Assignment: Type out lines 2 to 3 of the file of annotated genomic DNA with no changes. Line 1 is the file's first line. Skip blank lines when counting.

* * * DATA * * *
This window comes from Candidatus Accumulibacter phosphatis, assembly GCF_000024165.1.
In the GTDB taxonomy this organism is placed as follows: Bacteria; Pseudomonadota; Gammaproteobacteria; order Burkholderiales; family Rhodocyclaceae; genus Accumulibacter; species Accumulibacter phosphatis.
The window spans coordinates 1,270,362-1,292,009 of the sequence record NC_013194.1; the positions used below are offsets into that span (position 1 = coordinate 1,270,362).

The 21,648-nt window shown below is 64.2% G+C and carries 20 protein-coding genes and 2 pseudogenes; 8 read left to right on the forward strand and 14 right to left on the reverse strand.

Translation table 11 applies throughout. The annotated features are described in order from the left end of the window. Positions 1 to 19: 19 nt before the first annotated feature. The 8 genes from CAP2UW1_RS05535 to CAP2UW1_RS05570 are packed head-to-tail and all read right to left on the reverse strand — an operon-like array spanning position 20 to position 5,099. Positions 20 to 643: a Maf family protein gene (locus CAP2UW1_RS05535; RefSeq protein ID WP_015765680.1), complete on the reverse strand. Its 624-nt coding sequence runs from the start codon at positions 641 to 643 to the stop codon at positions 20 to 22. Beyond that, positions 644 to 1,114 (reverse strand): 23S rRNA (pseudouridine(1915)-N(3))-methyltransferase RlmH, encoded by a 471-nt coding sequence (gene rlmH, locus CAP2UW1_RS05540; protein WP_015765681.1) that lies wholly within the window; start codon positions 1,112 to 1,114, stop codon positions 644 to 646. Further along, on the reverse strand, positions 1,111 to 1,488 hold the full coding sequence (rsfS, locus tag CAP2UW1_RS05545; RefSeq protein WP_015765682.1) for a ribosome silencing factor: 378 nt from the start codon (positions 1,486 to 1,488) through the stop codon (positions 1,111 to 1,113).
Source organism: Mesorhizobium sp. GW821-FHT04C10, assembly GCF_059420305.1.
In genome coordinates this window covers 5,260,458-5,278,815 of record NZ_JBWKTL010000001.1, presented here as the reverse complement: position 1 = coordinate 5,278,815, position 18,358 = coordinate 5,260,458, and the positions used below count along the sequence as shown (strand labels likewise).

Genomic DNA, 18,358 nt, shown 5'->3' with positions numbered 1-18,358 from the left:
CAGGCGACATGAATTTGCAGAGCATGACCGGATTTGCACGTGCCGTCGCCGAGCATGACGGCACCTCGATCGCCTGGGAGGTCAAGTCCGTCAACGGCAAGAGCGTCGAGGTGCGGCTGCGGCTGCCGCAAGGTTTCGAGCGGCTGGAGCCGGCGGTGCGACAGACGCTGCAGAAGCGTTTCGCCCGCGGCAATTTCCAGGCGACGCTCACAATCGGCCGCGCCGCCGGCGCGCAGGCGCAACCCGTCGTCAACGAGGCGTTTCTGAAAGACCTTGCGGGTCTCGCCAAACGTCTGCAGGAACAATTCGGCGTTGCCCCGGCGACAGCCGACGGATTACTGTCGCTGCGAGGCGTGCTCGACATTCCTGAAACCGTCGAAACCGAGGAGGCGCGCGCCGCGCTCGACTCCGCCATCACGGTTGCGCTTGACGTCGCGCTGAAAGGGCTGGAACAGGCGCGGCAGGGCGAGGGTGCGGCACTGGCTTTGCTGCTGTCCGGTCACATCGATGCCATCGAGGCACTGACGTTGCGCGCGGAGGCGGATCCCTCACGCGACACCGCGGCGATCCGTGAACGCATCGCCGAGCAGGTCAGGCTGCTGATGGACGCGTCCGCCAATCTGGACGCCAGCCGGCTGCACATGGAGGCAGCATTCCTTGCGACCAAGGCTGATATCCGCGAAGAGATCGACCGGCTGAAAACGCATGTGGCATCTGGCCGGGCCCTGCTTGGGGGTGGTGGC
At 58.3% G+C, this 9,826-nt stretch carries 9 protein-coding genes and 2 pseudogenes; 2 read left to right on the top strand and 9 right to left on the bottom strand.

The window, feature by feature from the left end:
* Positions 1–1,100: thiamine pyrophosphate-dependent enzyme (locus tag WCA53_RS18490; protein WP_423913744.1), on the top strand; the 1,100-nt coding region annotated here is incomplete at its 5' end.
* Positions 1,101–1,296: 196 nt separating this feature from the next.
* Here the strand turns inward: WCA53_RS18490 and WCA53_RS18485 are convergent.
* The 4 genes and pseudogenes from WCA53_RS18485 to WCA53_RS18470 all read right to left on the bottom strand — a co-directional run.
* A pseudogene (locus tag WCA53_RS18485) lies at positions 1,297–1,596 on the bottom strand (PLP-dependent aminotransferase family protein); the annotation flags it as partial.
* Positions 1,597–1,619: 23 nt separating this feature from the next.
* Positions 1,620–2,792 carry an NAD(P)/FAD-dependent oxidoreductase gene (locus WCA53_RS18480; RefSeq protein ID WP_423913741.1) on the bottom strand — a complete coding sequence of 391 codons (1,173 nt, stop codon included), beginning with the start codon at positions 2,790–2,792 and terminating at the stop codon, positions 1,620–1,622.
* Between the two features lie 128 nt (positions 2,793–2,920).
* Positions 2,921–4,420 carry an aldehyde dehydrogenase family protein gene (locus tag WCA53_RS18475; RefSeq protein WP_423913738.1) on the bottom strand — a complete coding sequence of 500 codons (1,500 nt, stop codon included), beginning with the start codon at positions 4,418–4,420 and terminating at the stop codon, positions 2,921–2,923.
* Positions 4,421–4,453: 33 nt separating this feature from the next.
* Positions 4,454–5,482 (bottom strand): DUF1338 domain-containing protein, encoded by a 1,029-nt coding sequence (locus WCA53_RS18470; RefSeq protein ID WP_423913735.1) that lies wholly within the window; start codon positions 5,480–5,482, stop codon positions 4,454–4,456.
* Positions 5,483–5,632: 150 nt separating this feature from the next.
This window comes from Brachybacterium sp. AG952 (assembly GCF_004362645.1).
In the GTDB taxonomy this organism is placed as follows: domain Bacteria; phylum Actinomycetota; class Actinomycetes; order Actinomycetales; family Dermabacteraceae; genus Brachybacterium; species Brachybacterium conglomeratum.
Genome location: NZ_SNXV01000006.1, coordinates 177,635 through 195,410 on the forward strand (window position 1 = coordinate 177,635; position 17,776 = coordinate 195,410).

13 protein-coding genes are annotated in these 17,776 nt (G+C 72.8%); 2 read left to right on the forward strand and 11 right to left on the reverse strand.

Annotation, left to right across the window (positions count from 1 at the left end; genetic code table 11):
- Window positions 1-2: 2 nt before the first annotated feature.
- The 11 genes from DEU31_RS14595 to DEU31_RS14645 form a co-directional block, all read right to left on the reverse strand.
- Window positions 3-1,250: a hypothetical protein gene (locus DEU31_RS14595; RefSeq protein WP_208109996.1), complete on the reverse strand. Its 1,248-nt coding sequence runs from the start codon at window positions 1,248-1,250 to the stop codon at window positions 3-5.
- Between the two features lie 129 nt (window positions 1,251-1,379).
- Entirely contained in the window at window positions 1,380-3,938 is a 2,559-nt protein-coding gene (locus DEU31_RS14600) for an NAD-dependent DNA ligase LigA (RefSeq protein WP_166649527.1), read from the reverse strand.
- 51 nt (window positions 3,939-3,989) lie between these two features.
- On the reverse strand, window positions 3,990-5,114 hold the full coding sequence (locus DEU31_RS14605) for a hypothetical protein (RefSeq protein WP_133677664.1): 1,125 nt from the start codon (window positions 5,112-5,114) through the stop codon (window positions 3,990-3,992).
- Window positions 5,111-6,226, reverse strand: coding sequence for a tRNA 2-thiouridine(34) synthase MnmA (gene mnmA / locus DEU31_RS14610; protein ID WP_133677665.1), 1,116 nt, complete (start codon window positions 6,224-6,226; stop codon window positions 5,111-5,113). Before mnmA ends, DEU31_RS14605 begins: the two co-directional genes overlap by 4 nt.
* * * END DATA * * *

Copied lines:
In the GTDB taxonomy this organism is placed as follows: Bacteria; Pseudomonadota; Gammaproteobacteria; order Burkholderiales; family Rhodocyclaceae; genus Accumulibacter; species Accumulibacter phosphatis.
The window spans coordinates 1,270,362-1,292,009 of the sequence record NC_013194.1; the positions used below are offsets into that span (position 1 = coordinate 1,270,362).